There is nothing wrong with the Police running a campaign to reduce unsafe binge drinking, and mentioning that the enormous list of possible negative consequences includes additional vulnerability to physical and sexual assault. This, however, is not what they did.
There is something wrong with the Police completely failing to address the behaviours and attitudes of the rapists and might-become-rapists. They could change attitudes and behaviours, they could reduce the number of people raped by reducing the number of rapists.
There is something wrong with the Police saying the only preventable part of the sexual assault of under 21 year old women in Wellington, is for the women to drink less. Firstly it’s simply not true, secondly it’s making sexual assault the victim’s responsibility.
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What would work is to
1. require a level of sobriety for entry (define drunknenss by a blood alcohol and require an evidential breath test) into licensed premises and for being served drinks in these premises (this would discourage binge drinking before people hit the town and also restrain drinking on the premises).
2. run a publicity campaign to define consent as requiring “active” verbal agreement in cases where there was no history of sexual “convergence”. Thus the lack of capacity of a drunk female to give such “active” verbal consent would preclude any such lawful activity.
I’ll buy both of those, as long as the first is discouraging binge drinking for a wide variety of social, personal and health reasons, rather than just as a way for women to stop getting themselves raped.
Breathalysers on the door or on the bar is becoming popular in some places overseas (Australia is what I know best), and generally it’s a discretionary thing which door or bar staff can require if there’s a dispute about intoxication. Customarily over there the bar is set at 1.5 times the drink-drive limit, at the equivalent of 0.12% BAC, which apparently is nine standard drinks in the previous three hours, for a man, or seven for a woman. The breathalysers used are hand-held electronic consumer models, and because they don’t undergo the same frequent testing and calibration as police units I don’t believe the reading is admissible in court. This is quite important, because it means there’s no incentive to use it as a widespread surveillance or monitoring device.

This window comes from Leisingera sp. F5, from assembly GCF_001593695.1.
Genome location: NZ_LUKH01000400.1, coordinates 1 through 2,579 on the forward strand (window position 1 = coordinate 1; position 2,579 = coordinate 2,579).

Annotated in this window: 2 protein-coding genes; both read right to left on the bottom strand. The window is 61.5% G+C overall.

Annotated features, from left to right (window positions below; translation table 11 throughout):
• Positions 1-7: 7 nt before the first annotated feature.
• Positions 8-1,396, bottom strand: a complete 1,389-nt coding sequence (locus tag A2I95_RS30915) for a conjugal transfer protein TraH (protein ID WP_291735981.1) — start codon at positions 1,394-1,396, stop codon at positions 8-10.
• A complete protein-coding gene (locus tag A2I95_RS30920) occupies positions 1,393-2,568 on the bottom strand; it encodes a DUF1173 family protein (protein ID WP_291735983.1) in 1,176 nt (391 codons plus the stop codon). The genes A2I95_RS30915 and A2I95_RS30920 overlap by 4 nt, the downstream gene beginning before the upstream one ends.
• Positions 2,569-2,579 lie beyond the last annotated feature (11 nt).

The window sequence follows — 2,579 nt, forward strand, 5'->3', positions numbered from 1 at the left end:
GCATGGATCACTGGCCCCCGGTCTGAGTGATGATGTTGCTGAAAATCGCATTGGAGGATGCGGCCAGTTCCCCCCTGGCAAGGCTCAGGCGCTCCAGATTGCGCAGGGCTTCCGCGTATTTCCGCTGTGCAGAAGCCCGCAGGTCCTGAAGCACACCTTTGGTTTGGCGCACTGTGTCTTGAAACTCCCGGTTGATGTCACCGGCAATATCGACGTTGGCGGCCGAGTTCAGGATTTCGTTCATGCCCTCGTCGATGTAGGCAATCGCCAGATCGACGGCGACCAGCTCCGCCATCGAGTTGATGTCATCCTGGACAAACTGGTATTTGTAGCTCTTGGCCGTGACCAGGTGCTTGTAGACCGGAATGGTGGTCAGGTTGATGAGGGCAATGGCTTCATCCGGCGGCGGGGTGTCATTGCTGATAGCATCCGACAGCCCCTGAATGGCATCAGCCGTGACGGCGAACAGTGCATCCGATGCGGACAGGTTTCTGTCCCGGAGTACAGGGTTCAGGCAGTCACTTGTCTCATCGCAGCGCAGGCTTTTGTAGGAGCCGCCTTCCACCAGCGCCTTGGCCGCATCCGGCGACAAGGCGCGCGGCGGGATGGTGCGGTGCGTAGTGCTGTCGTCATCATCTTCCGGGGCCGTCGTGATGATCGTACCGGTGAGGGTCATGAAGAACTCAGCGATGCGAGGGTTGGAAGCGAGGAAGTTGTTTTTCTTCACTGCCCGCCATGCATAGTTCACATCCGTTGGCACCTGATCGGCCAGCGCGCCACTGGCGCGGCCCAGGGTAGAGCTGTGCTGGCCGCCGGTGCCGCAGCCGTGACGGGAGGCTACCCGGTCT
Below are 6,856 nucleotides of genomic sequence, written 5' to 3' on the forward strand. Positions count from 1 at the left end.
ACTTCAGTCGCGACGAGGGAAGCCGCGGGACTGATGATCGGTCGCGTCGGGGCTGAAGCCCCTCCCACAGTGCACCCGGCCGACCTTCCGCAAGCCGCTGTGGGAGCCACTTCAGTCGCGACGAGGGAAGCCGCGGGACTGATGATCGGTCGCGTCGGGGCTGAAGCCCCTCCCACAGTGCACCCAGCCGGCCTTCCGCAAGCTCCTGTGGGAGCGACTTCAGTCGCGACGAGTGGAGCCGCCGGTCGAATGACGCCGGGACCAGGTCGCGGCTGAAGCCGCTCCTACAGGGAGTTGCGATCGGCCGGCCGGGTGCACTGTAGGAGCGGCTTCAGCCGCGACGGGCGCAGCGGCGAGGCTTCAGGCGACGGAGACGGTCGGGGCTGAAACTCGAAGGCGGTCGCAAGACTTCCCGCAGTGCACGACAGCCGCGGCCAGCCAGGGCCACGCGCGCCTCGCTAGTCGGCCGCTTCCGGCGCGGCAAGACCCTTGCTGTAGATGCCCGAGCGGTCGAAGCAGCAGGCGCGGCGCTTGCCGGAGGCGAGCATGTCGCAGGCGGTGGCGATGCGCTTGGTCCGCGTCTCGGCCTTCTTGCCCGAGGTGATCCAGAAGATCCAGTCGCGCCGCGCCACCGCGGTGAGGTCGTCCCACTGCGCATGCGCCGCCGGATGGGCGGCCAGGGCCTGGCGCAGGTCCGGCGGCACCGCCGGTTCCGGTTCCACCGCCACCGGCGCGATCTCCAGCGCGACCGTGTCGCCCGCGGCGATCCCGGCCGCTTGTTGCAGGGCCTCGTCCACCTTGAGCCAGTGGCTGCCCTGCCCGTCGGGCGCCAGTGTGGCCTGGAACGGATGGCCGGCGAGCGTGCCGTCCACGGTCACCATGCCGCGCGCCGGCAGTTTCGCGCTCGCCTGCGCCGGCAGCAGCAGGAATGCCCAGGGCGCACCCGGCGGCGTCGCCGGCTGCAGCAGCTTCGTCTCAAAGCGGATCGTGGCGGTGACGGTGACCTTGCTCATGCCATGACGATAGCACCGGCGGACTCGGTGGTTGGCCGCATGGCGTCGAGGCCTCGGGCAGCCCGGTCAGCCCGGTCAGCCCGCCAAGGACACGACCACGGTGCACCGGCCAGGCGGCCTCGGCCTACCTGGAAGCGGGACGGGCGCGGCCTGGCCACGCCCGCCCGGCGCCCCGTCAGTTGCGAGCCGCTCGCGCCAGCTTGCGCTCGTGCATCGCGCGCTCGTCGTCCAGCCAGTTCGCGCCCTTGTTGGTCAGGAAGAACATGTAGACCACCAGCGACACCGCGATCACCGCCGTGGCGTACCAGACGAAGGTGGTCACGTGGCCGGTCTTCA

Apparently they result in significant changes to drinking behaviour, and are popular with owners as well for the reason you cite – because people don’t drink so much on the cheap before going into town, they drink more of the expensive stuff inside, and secondarily because rowdies are usually far more of a cost than they are a benefit to a proprietor.
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Are you suggesting the article will have a negative net effect? That it would have been better for the article not to have been written, that it would be better for police not to give advice that women have the ability to make themselves less of a target? If it helps avoid the rape of one young woman is it not beneficial?
No, it is not. For a couple of reasons.
First, there is an opportunity cost to employing this sort of coverage to minimal effect. Long-form public statements made by senior front-line police officers and printed in large type with splashy photos on the front page of a metropolitan daily newspaper do not, and cannot appear frequently due to public fatigue, the need for journalistic balance and the need to cover different issues; when they do appear, they should be used effectively.
Second, the objective here is not avoiding rape at any cost – if it were, we would require that women not drink, not dress in ways which suggest they are sexually available, and not go out in public without a chaperone. But while these methods are employed elsewhere, in NZ they are clearly not acceptable cultural compromises in the name of feminine safety.
What most of us complaining about the article are saying is that there is better advice the good officer ought to have given, including advice to potential rapists on how they could inadvertently become such. The objective isn’t avoiding all rapes at any cost, it’s a avoiding rapes by establishing a more equitable burden of responsibility for their prevention; one which doesn’t rely entirely on women living in abject fear, and men feeling like women who don’t live in abject fear deserve what they get.